Oral Literature: How the hare lost his tail

One day in the long, long ago the hare was walking through the forest. He was a good farmer and was on his way to inspect his mealie lands. In those days he was like all the other creatures of the wilds: he had a long tapering tail, a well-formed nose and a strong, sturdy figure. He was, in fact, extremely proud of his appearance.

On this particular occasion he had stopped for a brief rest and was sitting on a fallen tree-trunk, when a man came hurrying along one of the many paths that crossed and cris-crossed the forest. He looked at the hare with relief. “I am going to my marriage dance at the village across the river – he said -, but I have lost my way among all these paths. Can you show me how to get there?”

The hare was always ready to oblige when the chance of a party or a beer drink was in the offing. “With pleasure – he replied – . Follow me.” And he set off at once with great leaps and bounds.

He covered the ground at such a rate that the man found great difficulty in keeping up with him and gradually fell further and further behind. Finally he lost sight of the hare altogether. To crown all, he fell into a well-concealed game-pit and was unable to climb out again.

After a while the hare noticed that the man was not behind him anymore, and turned back to find out why he was not following. “Whatever happened, friend?” he asked when he found the man struggling to get out of the hole. “Here, catch hold of my tail and jump out!” And the hare sat down at the rim of the hole so that the man could use his tail as a rope.

The man took a firm hold on the tail and gave a tremendous jump, but in doing so he lost his balance and fell backwards. He was such a heavy man that the hare’s tail broke off right up near his body.

“Dear, dear, dear!” exclaimed the hare, more concerned about missing the wedding party than losing his tail. “This will never do. We must get you out, or we shall miss the party. Put your arms around my waist and I’ll see if I can pull you out.”

The man did as he was told, and after a great deal of pulling and struggling the hare finally got the man out. They both fell to the ground, exhausted by their efforts. Then the hare realised that the man had squeezed his waist so tightly that it was much, much smaller than before.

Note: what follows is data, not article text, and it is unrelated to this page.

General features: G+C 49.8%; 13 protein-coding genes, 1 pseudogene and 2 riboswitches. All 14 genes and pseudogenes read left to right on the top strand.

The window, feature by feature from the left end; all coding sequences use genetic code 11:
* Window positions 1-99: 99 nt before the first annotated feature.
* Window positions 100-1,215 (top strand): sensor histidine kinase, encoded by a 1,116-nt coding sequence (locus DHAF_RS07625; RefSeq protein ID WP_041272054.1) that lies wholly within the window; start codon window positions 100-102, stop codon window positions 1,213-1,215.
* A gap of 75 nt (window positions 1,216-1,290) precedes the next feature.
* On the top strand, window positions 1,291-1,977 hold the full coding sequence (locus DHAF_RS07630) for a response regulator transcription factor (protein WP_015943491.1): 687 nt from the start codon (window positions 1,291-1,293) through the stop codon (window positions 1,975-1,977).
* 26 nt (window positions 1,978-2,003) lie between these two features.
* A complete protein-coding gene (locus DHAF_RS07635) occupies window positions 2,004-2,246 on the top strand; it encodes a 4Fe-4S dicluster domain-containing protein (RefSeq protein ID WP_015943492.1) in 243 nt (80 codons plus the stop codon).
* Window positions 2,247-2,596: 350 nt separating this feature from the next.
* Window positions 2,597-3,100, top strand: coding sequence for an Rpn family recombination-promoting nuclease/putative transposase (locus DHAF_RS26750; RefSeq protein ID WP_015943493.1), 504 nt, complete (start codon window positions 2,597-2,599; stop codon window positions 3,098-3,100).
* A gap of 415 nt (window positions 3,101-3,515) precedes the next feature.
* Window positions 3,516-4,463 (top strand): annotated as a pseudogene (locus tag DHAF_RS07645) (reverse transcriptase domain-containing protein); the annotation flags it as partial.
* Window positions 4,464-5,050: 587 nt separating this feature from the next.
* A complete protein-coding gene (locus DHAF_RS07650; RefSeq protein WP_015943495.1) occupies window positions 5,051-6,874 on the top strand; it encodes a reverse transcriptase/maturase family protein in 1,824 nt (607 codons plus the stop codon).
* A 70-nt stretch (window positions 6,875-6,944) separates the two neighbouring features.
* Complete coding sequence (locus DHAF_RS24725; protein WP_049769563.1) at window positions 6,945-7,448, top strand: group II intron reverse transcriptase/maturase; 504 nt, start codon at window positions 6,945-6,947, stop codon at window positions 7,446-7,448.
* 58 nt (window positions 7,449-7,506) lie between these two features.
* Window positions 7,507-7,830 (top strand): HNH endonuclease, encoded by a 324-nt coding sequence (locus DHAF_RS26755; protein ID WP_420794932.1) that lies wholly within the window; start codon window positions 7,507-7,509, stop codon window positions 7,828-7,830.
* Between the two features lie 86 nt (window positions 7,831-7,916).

“Dear, dear, dear!” exclaimed the hare again, still more concerned about missing the wedding party than his now ridiculously slender waist. “We must be quick, or we shall miss the party.”

The wedding party was already in full swing when the hare and the bridegroom finally reached the village. The hare lost no time in making himself at home. It was not long before he started to push other would-be partners aside so that he could dance with the bride, who was renowned throughout the country for her beauty.

The hare was very light and nimble, and danced on the very tips of his toes. This pleased the bride to such an extent that she refused all other partners, to the great annoyance and jealousy of her groom.

Earlier that evening, while the bride was on her way to the wedding party, she had slipped on some stepping-stones while crossing a river, and fallen into the water. As the evening wore on, her wet skirt began to shrink and became shorter and shorter and shorter. Noticing this, many of the guests covered their mouths with their hands to smother their laughter.

This annoyed the hare, so he went in search of some cloth. Eventually he found a braided goatskin in one of the village huts. He stripped a couple of pieces of bark from a tree and held the two ends firmly between his teeth. Then he began to twist them together to make a girdle with which to tie the skin around the bride’s waist. But he twisted with such vigour and speed that one of the pieces of bark shot up and cut his upper lip right through to his nose.

Although the bride was very sympathetic and did all in her power to comfort him, the flesh never joined up completely; and this has left not only the hare, but his descendants as well, with a split upper lip.

The bridegroom was so angry at the hare for depriving him of his bride at the wedding party that he was delighted at the hare’s misfortune, declaring that it was his just punishment. And the hare was wise enough to return to his farm without delay, before the bridegroom had time to carry out the revenge that he was planning.  And that is why all hares have a very short tail, a ridiculously small waist, and a harelip to this day. (Folktale from Zambia)

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